Fibre processing continues…

For those who are wondering… the nettle stems are back in the retting wheelbarrow for now. So I return to our regularly scheduled fibre–wool.

All I want to say about this last Polwarth fleece, with the prickly seedheads and the tips that were spiny and pulled off… is that I have reached the end of it.  Here it is–the last of it–!  It will be keeping toes warm for years to come once these slippers are felted. I do not need to spin more of it, ever.  The fleece from this sheep’s sibling, and fleece from this sheep in other years, are lovely, and I will return to those in time.


Next stop on the fibre processing journey is a Corriedale fleece one of my co-workers gave me (in 2011!! I wrote the date down).  I dyed some greasy a year or so ago and it came out badly.  I can be put off by experiences like that, which so often indicate the current limitations of my skills or patience, or both.  I put the Corriedale down and haven’t come back to it for at least a year.  It does have vegetable matter in it, but it is otherwise a lovely fleece.  I weighed the remainder and there was 2.3 kg still to wash.  It’s in a yellow plastic bag designed for a double bed feather quilt.


I sat a kilogramme of it to soak cold for a few days, because I’ve seen this suggested on Ravelry and it makes good sense as a first stage in getting mud, as well as grease, out of the fleece.  having tried it now, I would definitely use this process again.


This kilogramme is now clean and drying, and that leaves only 1.3kg of this fleece yet to be washed.  After that, only one more Polwarth fleece left to wash. I admit, a Polwarth is a mighty big sheep.  However, this is the closest I have been in years to having the fleece stash clean and ready to spin!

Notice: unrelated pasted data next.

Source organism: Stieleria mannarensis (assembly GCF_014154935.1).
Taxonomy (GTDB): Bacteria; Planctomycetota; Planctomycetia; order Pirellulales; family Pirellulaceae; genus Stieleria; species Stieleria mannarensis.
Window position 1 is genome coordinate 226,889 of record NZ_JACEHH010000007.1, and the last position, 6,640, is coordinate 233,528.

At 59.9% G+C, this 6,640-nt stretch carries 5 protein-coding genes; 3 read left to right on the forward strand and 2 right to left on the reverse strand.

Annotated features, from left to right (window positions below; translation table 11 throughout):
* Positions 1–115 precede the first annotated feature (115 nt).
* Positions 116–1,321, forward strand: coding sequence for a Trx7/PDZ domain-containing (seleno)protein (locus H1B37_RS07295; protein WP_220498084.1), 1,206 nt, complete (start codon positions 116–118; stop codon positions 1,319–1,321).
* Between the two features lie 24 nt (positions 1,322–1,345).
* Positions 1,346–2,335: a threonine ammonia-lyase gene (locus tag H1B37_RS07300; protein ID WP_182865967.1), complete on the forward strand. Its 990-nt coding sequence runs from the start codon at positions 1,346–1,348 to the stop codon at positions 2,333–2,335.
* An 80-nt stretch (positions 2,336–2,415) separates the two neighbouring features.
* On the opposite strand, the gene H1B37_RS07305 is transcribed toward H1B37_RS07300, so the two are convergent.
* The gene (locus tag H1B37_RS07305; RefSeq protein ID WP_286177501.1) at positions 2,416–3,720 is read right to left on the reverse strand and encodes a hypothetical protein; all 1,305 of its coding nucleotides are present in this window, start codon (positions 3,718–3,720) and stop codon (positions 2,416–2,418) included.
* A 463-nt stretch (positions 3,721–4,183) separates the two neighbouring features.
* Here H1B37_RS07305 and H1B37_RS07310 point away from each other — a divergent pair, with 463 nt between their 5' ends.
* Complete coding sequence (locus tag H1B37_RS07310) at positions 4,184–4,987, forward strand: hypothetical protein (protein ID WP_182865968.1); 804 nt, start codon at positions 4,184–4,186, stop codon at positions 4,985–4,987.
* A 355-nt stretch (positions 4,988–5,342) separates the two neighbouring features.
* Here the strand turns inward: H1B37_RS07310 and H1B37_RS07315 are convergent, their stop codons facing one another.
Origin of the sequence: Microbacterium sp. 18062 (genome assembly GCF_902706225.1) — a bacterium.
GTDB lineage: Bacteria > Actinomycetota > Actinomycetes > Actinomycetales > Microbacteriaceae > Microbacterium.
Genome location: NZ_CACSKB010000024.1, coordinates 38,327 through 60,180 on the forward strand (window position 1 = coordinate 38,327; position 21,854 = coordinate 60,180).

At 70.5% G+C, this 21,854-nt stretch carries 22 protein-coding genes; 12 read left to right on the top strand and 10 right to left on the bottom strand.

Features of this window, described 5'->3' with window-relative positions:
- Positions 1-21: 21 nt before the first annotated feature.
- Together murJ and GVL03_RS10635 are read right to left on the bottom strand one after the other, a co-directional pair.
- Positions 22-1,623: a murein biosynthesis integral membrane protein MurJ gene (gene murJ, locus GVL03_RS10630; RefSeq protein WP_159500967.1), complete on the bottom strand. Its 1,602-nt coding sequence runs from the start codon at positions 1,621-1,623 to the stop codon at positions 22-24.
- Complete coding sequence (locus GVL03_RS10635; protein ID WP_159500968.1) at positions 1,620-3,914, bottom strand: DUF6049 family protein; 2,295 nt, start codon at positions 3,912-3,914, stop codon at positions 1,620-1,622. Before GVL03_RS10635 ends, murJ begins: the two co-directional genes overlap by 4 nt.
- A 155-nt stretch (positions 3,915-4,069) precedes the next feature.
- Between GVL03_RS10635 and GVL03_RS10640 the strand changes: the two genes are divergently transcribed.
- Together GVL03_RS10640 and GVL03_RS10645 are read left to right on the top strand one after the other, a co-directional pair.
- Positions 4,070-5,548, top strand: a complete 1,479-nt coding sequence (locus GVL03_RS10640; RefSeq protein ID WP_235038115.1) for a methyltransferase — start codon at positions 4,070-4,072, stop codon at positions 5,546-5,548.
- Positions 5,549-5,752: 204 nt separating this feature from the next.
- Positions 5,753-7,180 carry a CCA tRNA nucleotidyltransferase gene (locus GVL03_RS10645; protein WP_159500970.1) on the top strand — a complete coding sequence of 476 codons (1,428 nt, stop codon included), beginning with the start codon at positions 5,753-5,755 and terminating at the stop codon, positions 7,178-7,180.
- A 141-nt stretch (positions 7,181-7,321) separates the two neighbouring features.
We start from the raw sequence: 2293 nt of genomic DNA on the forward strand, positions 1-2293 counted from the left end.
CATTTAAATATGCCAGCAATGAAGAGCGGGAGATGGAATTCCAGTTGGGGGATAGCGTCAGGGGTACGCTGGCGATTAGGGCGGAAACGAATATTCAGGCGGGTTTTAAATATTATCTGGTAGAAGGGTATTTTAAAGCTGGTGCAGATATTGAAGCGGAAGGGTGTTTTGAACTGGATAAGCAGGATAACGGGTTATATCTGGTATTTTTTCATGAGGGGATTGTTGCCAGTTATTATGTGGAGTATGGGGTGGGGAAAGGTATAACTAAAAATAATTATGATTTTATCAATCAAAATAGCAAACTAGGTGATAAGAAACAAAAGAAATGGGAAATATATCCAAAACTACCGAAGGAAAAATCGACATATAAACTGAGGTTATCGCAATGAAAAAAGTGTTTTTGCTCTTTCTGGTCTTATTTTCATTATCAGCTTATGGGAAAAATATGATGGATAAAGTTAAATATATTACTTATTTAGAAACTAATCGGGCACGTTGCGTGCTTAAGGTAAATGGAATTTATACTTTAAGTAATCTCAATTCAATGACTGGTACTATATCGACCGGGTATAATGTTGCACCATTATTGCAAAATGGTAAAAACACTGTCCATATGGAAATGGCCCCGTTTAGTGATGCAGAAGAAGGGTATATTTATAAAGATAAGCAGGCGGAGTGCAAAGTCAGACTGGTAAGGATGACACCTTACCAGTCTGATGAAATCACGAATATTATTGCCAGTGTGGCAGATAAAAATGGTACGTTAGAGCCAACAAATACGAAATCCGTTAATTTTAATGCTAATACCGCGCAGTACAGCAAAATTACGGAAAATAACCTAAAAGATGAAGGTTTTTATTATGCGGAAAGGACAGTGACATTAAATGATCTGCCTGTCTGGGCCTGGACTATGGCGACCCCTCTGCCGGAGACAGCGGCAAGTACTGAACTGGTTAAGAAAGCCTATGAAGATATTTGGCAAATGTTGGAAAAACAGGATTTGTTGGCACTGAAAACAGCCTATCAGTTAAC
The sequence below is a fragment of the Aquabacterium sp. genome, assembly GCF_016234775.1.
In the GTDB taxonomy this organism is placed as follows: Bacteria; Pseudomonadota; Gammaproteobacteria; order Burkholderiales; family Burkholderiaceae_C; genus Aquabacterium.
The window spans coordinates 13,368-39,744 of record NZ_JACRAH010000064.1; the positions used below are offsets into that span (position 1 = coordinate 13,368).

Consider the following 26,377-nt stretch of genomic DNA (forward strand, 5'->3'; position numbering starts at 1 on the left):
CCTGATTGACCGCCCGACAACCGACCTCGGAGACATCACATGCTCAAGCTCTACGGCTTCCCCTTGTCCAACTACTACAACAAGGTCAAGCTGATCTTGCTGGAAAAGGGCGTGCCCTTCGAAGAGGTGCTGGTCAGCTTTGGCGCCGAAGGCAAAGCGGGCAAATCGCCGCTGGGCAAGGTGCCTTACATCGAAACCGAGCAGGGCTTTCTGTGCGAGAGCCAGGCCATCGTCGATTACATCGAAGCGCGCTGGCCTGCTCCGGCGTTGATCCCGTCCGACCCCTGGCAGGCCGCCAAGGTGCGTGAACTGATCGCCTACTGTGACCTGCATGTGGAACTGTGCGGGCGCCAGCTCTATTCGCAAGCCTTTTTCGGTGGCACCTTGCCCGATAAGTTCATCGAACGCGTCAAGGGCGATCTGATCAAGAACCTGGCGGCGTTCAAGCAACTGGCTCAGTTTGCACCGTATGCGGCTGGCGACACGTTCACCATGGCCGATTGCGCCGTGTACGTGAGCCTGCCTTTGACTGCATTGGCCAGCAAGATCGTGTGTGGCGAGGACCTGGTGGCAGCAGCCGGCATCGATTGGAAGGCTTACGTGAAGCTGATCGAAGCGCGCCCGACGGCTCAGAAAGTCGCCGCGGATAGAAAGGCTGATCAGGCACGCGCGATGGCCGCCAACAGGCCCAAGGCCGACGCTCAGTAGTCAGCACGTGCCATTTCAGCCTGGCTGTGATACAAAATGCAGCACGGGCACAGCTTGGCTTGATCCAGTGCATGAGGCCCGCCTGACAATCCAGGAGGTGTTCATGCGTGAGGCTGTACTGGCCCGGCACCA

Filed under Fibre preparation, Knitting, Spinning

7 responses to “Fibre processing continues…

  1. Polwarth is such a lovely fiber. I’ve never washed one-or even seen one raw around here but if I do, it’s coming home with me.


  2. Pia

    I do the cold soak as well. I don’t get greasy enough fleeces to do a real FSM, but I can usually get away with just one soap and a few rinses after.


    • I’ve done the cold soak twice now, and I think it’s great. It also means the garden gets the benefit of the soak without detergent. I am not sure I have the stomach for fermented suint at this stage, but I sure have had greasy fleece enough to try it out! I usually do a couple of washes plus rinses, but I have had serious grease and serious dirt 🙂


  3. Jo powell

    Hi Mazz,
    Are you saying that you soak the fleece in just cold water? A revelation! I thought that you couldn’t get the lanolin out without hot water and detergent/soap. I need to get on to this – I have about 6 partial fleeces to wash.


    • Hi Jo, not at all! I share your understanding. I’m saying that I soak the fleece cold for a day or two or just overnight, prior to washing hot. It gets a lot of mud and… other things enjoyed by my garden out so the hot wash water isn’t full of all that and can do its job, and it loosens up the fibre a lot ready for washing (I have some that are matted with mud and sludge). So I found I got better results from such an easy no fuss first step. Seems to me you already have a method that works really well for you, but until I get a top loader–I am doing this in small batches! warmly, Mary


  4. Pingback: The never-ending parade of slippers | Local & Bespoke

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